Posted in Writing, writing advice

Writing Methods: Environment

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This is the second article in the Writing Methods series. You can find the first article, about different outlining or pantsing methods, here.

Creativity can change. Things that worked for a long time might stop working. There are several things you can do to try and prevent this from happening, including controlling the environment you write in. It’s all about training your brain and finding out what works best for you.

Noise Level

Some writers work best with background noise, such as music or ambient noise. Others work best in complete quiet. If you are one of the former, experiment with listening to music while you write. Classical or instrumental might be a good place to start if you have never done this before. If you want to try something a little tougher, put on a playlist of familiar music with lyrics. The key here is it has to be familiar because anything new will draw your attention away from your writing.

If you don’t feel comfortable writing with music, you can go to a coffee shop, library, park, or other public place to work, depending on the level of ambient noise you prefer. Experiment with different places and times to see what level of ambient noise works best for you.

You can also experiment with ambient noise through headphones such as binaural beats (check out Brain.fm), nature sounds, or other ambient noise for creativity or studying from YouTube or websites like coffitivity.com, where they record ambient noise and play it back on an endless loop. You could also put on the radio or TV in the background, but this might be more distracting than helpful.

If you are a writer that likes silence, invest in a pair of noise-cancelling headphones or earplugs. Writing from home or in a familiar place where you aren’t likely to be interrupted is key for your writing methods.

Location

Some writers feel most comfortable at home, with fewer distractions. Others like being around people in public places so they can people-watch or eavesdrop to get story material.

If you feel most comfortable at home, you have several options. You can…[Read More]

Posted in Writing, writing advice

Writing Methods: Outlining Vs. Pantsing

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Photo by Pixabay via Pexels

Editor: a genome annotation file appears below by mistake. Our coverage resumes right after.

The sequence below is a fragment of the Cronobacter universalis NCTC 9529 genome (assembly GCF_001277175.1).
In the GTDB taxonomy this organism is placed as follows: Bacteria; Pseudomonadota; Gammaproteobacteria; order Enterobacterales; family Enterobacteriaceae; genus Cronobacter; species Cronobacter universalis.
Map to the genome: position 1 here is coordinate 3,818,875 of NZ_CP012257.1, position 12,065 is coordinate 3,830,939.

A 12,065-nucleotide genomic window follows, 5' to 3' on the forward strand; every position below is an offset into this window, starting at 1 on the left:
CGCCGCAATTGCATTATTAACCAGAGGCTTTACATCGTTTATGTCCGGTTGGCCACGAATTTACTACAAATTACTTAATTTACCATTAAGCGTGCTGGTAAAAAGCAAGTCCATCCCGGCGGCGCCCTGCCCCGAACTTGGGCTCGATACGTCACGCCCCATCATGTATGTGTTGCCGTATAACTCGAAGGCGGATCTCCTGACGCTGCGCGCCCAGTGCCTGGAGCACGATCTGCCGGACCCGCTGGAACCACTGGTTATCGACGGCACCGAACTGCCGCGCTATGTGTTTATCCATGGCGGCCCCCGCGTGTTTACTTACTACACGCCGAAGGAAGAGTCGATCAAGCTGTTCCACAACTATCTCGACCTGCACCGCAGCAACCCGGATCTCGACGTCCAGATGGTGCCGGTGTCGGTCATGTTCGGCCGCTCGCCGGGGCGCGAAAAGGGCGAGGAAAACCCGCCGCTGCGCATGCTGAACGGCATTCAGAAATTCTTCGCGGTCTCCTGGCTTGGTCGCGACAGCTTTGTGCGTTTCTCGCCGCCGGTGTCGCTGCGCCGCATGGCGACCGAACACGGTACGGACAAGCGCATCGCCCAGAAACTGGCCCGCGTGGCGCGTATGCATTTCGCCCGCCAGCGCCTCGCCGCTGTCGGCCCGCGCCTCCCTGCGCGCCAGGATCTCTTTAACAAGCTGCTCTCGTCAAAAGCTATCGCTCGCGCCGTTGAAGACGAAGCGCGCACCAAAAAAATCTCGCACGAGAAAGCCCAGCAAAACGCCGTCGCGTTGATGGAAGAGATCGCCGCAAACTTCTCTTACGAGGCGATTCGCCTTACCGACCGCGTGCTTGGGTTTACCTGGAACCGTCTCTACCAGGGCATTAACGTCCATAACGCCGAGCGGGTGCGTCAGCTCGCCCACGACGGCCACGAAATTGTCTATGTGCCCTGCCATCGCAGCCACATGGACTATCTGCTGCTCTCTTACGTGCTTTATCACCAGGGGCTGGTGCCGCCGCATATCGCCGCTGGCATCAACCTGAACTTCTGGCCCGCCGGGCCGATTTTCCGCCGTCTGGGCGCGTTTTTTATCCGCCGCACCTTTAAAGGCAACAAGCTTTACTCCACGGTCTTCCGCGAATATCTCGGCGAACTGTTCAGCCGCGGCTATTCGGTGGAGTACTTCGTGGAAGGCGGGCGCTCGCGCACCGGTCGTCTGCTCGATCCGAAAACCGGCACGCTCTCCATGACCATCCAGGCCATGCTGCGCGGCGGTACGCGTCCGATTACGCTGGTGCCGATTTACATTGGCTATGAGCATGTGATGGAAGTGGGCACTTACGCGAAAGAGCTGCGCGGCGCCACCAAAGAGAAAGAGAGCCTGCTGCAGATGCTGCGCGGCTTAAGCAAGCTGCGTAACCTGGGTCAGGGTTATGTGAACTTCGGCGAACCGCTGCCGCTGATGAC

This is part one of a series about different writing methods. I will share different approaches you can try to unlock your creativity. This week I will talk about outlining versus pantsing.

Creativity is a fickle thing. What works for one person doesn’t work for another. Many times, each project uses a different method. Experimenting is the best way to figure out what will work best for you and each of your projects.

Outlining

Plot

This is the best-known writing method. When most people think of outlines they remember the detailed, paragraph-by-paragraph plan we had to turn in for research papers in school. The truth is, outlining can be as comprehensive or as sparse as you want it to be.

Some writers describe every scene in detail from the beginning through the end in a scene list. Others put these scene descriptions into a table that tracks the point of view, characters, timeline, and word count for each scene. Still, others fill out all the major plot points in a beat sheet, while some know only the beginning and end before they start writing.

For an example of a beat sheet, read Save the Cat or Save the Cat Writes a Novel. You can also use any number of beat sheets available online. A beat is a plot point. There are various methods and numbers of beats you could choose to plan. Some beat sheets calculate the approximate page number where something should happen depending on the target word count of the project.

Shop around and see if you can find a beat sheet or outlining method that might work for you.

Character

So far, I have mentioned outlining methods that focus on planning out the plot. Some writers sketch out their characters in addition to, or instead of outlining plots. There are many techniques for building characters.

For example, [Read More]